Singaporean Parents Take Their 4-year-old Around 23 Countries (& Counting) on 2-Year Preschool Gap Year
Rakcent, Carol and Atlas in Albania (Left) and with nainai in Denmark (Right)

What have been your child’s favourite experiences or countries?

He always loves the outdoors, stacking rocks, bashing through bushes, building a house with sticks and digging a sand river via the beach. He also loves the Lego in Lego House (Denmark) If you were to ask him for his favourite country, he would say Montenegro because it sounds like Lego. And his favourite word is “namaste”, a greeting in Nepal because everyone responded to him when he said that.

Singaporean Parents Take Their 4-year-old Around 23 Countries (& Counting) on 2-Year Preschool Gap Year
Rakcent, Carol and Atlas in Albania (Left) and Germany (Right)

Has your child struggled with being away from the familiar (home, friends, family)?

Initially he struggled with nainai (grandma) being away, but he accepted it and video-called her daily. He misses his toy trains at home. Also his comfort food like char siew rice and bun.

Are you planning to enroll in local primary school when you return and if so how are you keeping up with academics on your trip?

Yes, he will be back to school. For now, we are just building his foundation of learning. First he needs curiosity, that sense of wonder, how things work and the why. Second, he needs to have the drive/motivation to find out the whys and third, the ability to socialise. Alone you can only do so much but together you can achieve more. His learning is unstructured at the moment, mama speaks to him in English and papa speaks to him in Mandarin. Math will be through our daily activities like counting rocks, snacks, time and money. Science will just be everything else. Writing probably needs to be a deliberate process. Now we just allow him to draw anything to develop his fine motor skills. He’s already showing curiosity in reading, and we told him if he could read he could understand what’s happening. So that’s a good sign. He’s currently able to socialise with others without speaking a common language. He successfully ordered a drink on his own with a non-English speaking vendor.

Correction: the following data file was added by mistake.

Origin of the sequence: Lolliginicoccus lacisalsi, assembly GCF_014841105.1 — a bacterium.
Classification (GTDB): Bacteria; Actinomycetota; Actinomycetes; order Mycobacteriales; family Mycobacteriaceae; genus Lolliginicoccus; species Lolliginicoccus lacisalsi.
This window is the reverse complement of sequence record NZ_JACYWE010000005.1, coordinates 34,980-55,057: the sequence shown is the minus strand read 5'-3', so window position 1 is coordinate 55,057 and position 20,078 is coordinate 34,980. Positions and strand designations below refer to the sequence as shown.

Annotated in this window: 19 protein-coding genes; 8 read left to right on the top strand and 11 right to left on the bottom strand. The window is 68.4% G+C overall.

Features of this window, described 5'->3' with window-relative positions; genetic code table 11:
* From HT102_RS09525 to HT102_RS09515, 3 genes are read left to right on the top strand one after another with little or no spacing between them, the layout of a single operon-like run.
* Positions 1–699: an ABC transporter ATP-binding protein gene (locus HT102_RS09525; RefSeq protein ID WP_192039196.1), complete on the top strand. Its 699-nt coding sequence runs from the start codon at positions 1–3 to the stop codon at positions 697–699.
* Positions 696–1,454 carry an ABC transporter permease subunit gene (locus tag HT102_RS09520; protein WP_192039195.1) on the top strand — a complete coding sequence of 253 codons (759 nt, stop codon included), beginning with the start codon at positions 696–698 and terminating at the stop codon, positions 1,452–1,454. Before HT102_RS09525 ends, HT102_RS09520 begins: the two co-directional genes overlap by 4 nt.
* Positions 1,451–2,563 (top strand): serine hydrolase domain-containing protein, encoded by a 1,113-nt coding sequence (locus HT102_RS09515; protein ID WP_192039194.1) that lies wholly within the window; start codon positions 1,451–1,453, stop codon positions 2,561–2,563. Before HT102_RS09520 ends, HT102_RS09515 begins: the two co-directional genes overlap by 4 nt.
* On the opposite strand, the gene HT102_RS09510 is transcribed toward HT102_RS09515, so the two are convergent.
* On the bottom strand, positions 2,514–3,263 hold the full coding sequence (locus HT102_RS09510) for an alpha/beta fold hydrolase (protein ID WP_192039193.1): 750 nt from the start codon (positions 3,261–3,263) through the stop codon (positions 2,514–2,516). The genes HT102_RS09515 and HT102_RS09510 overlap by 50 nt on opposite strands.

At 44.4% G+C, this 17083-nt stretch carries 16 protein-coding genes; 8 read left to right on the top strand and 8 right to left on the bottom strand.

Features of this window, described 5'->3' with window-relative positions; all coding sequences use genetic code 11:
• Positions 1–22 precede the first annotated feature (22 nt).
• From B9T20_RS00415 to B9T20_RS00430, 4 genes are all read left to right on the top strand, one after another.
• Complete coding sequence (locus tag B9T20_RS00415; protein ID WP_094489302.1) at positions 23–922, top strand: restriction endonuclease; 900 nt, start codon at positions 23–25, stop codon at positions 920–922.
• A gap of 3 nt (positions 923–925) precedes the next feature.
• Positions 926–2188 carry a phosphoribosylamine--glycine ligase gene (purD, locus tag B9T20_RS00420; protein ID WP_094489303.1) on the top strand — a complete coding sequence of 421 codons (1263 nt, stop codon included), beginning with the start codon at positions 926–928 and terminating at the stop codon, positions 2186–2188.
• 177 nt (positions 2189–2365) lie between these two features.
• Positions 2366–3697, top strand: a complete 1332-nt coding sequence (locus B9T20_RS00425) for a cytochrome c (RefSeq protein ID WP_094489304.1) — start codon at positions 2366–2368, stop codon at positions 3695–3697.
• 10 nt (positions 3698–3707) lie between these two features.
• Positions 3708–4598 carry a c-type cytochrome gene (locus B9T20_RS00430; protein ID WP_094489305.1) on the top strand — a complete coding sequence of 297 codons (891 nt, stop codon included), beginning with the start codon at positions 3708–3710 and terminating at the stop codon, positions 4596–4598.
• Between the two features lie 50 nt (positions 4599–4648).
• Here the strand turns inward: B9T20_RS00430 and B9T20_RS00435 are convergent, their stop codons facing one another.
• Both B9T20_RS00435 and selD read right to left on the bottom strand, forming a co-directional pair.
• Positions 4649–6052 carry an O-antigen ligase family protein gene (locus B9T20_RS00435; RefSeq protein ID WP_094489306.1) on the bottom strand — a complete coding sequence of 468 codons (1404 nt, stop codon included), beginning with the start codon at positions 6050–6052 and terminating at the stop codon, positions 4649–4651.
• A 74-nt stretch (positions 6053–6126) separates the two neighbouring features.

How have you budgeted for the two years on the road?

Just our hard-earned savings through the years, we don’t have any side income.

Singaporean Parents Take Their 4-year-old Around 23 Countries (& Counting) on 2-Year Preschool Gap Year
Atlas in Croatia

Some (not us at Sassy Mama!) may say it is useless to travel with a young child, they won’t remember anything, what is your view on this and what do you hope your child takes away from the experience?

I doubt he will remember much, at best it’s just fragments of his best moments. I’m also forgetting where I’ve been to! (I actually need to look back at my travel log!) I think there’s more to travelling than just remembering where you have been.

As long as he keeps wondering, finding the drive to learn and socialise with people of diverse backgrounds, this trip will be fruitful. We believe the experience that stimulates their learning will contribute to their overall development, especially in his formative years. And the bond we made will certainly stay. Also while travelling, we get to explore, learn and navigate through challenges together as a family, the positive impact of exploration will likely stay and will be incredibly useful for his future self. It’s just like sending children to preschool and enrichment classes, they won’t remember the exact words teachers said, but they will likely retain what’s being taught. World schooling is not too different. We also emphasised a lot on sharing time, sometimes we accompanied Atlas to the playground, and sometimes Atlas accompanied us to the supermarket and museum.

We both learnt to find joy in each other’s activities, it’s an inclusive trip for all of us.

Thank you so much for sharing your story and your adventures so far Rakcent, Carol and Atlas. We have major travel-envy and wish you all the best on your next trip – especially to my childhood home, Kenya!

All images courtesy Rakcent and Carol